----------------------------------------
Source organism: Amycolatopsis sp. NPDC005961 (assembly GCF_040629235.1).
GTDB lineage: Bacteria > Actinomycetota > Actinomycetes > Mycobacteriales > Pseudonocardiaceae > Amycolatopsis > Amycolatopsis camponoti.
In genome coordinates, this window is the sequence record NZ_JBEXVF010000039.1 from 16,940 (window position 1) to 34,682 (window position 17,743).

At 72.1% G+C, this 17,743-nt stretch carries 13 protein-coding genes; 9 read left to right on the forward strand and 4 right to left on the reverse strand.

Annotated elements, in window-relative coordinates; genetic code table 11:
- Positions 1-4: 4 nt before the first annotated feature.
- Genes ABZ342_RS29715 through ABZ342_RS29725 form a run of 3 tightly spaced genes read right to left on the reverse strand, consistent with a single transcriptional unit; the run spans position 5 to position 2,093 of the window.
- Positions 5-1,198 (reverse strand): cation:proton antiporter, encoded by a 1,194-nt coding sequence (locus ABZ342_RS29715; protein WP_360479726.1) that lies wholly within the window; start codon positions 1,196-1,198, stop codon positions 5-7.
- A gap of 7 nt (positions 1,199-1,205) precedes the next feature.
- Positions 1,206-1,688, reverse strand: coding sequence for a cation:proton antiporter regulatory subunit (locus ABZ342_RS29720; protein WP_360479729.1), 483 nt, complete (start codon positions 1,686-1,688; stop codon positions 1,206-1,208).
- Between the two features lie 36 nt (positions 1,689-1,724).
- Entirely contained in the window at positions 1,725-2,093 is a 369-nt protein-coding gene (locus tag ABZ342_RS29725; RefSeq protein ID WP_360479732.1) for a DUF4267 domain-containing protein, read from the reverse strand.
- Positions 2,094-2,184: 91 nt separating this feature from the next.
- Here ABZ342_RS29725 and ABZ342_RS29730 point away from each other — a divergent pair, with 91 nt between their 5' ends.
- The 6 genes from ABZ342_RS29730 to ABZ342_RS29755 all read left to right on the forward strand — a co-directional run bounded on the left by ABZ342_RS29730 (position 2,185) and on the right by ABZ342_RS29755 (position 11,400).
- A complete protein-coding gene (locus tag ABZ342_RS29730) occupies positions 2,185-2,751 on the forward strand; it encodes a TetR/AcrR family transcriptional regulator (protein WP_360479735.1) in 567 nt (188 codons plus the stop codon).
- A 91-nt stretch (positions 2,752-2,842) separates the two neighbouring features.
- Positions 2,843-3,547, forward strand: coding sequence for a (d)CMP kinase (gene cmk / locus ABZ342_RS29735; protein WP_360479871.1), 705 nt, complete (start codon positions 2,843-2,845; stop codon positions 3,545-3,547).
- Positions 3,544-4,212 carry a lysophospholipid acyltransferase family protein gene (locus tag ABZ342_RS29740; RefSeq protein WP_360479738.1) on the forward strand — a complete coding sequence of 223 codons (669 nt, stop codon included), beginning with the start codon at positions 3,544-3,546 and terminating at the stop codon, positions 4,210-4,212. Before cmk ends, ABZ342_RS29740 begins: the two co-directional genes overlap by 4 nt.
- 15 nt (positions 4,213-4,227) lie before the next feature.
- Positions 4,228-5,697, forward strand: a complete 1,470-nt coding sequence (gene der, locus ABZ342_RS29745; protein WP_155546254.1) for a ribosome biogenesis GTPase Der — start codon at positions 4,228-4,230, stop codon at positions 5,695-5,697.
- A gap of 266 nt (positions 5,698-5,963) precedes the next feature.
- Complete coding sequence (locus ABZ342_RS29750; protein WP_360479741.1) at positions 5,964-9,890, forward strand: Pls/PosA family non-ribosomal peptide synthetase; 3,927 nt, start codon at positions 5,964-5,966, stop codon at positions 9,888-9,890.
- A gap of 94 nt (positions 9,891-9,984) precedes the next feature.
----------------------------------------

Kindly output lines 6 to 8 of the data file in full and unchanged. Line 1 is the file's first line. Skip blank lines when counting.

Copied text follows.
- Positions 1-4: 4 nt before the first annotated feature.
- Genes ABZ342_RS29715 through ABZ342_RS29725 form a run of 3 tightly spaced genes read right to left on the reverse strand, consistent with a single transcriptional unit; the run spans position 5 to position 2,093 of the window.
- Positions 5-1,198 (reverse strand): cation:proton antiporter, encoded by a 1,194-nt coding sequence (locus ABZ342_RS29715; protein WP_360479726.1) that lies wholly within the window; start codon positions 1,196-1,198, stop codon positions 5-7.